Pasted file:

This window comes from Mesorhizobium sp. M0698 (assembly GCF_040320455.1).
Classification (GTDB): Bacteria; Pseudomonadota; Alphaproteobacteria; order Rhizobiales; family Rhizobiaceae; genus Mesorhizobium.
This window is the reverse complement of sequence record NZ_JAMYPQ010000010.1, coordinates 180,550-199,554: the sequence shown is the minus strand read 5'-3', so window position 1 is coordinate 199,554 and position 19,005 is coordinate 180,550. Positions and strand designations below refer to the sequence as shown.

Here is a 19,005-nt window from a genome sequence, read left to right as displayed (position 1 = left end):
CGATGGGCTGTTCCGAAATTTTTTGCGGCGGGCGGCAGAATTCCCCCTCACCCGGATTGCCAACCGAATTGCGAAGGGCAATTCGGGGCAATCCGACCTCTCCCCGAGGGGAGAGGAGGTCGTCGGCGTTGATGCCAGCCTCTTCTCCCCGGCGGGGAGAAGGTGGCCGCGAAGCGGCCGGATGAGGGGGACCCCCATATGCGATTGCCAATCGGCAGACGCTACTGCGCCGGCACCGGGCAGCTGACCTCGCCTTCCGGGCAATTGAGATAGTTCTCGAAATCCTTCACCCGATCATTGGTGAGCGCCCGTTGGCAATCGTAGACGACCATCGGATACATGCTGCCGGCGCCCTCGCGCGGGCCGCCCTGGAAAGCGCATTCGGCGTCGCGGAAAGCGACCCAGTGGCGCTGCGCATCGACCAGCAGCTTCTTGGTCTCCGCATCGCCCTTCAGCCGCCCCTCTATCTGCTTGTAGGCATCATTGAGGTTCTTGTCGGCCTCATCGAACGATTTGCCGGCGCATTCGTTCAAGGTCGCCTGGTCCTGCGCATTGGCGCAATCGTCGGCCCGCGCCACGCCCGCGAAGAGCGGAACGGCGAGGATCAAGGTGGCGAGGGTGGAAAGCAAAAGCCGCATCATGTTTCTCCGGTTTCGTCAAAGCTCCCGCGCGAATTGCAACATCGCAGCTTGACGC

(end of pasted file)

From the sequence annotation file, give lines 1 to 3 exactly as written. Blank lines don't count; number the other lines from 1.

This window comes from Mesorhizobium sp. M0698 (assembly GCF_040320455.1).
Classification (GTDB): Bacteria; Pseudomonadota; Alphaproteobacteria; order Rhizobiales; family Rhizobiaceae; genus Mesorhizobium.
This window is the reverse complement of sequence record NZ_JAMYPQ010000010.1, coordinates 180,550-199,554: the sequence shown is the minus strand read 5'-3', so window position 1 is coordinate 199,554 and position 19,005 is coordinate 180,550. Positions and strand designations below refer to the sequence as shown.